The question thus becomes whether there is a sufficient showing of circumstances that "otherwise warrant." The trial court ordered the father to pay $15.00 per week, a sum he had agreed to pay in 1968. There is no finding or showing that the father is unable to pay the full $30.00 per week required for the support of the child. The record is devoid of any evidence of the father's earning capacity. Before liability for support can be placed on any other person, including the mother, the pleadings and proof must demonstrate that the father cannot reasonably pay more than $15.00 for the support of the child.

*360 The Court of Appeals felt that the "circumstances of the case otherwise warrant" because the child was removed from the mother's home pursuant to a petition filed by the Department of Social Services alleging abuse of the child. This abuse arose out of the mother's continuing marital relations with Dudley Malpass. For this reason, custody was removed from the mother and placed in the hands of the maternal grandparents. Standing alone, the decision of the mother to reconcile with her second husband is not a sufficient circumstance to "otherwise warrant." A crucial circumstance is "the relative ability of all the ... parties to provide support or the inability of one or more of them to provide support." The order of the trial court contains no findings on this circumstance. The court has no authority under the statute to require the mother to make support payments until it has determined that (1) the father cannot reasonably make the entire payment and (2) the mother has the ability to make up the balance. The court must make a determination of the father's ability before any of the support obligation is placed on the mother.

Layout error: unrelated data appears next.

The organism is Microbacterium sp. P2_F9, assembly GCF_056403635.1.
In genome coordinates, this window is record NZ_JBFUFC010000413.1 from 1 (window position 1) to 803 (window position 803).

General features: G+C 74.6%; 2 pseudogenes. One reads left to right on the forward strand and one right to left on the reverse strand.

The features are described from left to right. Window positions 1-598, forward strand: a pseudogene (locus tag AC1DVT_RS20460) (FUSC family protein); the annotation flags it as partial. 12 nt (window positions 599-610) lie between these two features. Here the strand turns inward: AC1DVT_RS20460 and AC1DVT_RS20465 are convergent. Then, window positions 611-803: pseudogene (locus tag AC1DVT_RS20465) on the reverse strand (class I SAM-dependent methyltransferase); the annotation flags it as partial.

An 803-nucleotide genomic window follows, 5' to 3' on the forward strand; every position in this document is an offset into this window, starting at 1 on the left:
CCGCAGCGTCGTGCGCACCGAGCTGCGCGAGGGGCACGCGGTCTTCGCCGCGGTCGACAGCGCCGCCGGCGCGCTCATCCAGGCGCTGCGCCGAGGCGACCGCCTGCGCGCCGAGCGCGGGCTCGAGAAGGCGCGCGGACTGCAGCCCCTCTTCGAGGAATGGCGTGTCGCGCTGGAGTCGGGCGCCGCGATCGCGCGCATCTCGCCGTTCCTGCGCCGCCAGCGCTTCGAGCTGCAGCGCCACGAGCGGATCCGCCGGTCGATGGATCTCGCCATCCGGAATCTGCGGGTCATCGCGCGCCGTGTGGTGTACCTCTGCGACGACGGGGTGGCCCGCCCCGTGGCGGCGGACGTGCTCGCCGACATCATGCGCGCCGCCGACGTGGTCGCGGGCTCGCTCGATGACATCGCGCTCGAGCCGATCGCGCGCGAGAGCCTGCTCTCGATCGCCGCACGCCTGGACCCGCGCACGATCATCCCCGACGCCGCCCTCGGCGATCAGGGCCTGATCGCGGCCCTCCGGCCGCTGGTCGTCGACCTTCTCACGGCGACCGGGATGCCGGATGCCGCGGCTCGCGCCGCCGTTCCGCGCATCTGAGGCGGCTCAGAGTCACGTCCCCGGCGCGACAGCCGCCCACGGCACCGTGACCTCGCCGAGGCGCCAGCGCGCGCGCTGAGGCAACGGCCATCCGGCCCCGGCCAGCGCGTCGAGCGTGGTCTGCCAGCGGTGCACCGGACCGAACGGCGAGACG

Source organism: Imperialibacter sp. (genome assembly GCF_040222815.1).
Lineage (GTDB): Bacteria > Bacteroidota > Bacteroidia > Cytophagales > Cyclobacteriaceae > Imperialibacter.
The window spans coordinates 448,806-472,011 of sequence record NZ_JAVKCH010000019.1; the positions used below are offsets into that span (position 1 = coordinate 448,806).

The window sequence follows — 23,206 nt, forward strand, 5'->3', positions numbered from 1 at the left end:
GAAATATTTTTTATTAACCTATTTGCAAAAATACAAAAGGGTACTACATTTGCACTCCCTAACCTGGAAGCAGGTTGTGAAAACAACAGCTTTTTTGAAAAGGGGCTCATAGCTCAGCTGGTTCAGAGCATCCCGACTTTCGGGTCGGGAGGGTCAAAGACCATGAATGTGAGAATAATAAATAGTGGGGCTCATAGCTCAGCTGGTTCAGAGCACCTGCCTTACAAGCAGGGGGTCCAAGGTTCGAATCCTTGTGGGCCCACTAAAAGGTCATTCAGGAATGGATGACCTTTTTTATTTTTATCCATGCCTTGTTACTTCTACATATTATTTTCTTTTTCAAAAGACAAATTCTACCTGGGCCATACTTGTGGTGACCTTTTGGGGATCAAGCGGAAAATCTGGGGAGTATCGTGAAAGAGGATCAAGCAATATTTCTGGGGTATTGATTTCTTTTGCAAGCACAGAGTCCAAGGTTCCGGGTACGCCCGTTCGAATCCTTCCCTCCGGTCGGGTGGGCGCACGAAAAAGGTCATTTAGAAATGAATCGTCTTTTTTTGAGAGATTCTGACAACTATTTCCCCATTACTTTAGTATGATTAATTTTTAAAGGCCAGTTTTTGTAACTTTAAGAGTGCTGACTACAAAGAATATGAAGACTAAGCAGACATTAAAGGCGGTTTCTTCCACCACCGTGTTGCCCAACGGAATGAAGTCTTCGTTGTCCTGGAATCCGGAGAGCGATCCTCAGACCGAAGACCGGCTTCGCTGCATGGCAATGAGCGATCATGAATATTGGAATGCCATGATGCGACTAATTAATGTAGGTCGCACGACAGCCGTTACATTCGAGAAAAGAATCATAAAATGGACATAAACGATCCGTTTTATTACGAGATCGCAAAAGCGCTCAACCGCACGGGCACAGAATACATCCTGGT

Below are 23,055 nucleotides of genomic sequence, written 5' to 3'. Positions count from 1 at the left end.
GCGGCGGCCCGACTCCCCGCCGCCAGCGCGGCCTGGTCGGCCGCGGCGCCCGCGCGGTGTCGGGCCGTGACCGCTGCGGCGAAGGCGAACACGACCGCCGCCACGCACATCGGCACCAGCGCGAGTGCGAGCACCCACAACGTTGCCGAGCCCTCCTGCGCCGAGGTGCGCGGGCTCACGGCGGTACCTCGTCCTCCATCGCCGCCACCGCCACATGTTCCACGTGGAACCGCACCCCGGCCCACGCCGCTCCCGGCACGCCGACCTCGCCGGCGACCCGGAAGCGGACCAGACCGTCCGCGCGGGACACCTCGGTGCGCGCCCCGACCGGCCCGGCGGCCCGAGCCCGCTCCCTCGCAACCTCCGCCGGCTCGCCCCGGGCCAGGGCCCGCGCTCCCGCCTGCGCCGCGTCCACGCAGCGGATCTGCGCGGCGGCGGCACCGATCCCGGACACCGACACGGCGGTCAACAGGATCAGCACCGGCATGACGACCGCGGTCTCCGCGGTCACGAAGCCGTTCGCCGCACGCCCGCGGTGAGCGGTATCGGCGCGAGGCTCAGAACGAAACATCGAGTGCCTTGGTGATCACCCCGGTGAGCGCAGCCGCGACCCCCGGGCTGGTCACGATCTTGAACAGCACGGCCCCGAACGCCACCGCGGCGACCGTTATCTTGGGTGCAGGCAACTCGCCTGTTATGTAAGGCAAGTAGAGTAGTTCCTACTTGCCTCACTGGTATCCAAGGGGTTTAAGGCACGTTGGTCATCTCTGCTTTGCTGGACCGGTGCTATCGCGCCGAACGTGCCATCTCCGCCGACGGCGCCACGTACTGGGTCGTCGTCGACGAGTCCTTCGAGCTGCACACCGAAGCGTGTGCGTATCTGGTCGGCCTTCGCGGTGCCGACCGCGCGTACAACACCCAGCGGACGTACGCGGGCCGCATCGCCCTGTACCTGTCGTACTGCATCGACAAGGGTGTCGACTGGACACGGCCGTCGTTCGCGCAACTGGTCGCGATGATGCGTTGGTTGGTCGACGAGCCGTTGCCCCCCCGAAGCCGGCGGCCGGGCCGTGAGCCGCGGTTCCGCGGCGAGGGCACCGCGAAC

The trial court was not bound by the amount the father agreed to pay under the terms of the 1968 divorce judgment. The court has the power to modify the amount upon a showing of changed conditions. G.S. 50-13.7(a); 2 Lee, N.C. Family Law ยง 151 (4th ed. 1980). Conditions certainly changed in this case from 1968 to the appealed order of equal support entered 12 December 1979. Over the years, the parties themselves had not adhered to the exact amounts specified in the separation agreement and divorce judgment. The court determined Vicki Register needed double the amount provided for in the 1968 separation agreement. The trial court did not, however, determine whether the father could pay any or all of the increased amount.

The case must, therefore, be remanded for appropriate findings by the trial court to determine the ability or inability of the father to support this minor child. If the child's needs exceed the ability of the father to pay, then the mother is required by law, to the extent of her ability, to contribute to the necessary support of the child.

For the reasons stated, the decision of the Court of Appeals is reversed and the case is remanded to that court for further remand to the Superior Court of New Hanover County for further proceedings consistent with this opinion.

REVERSED and REMANDED.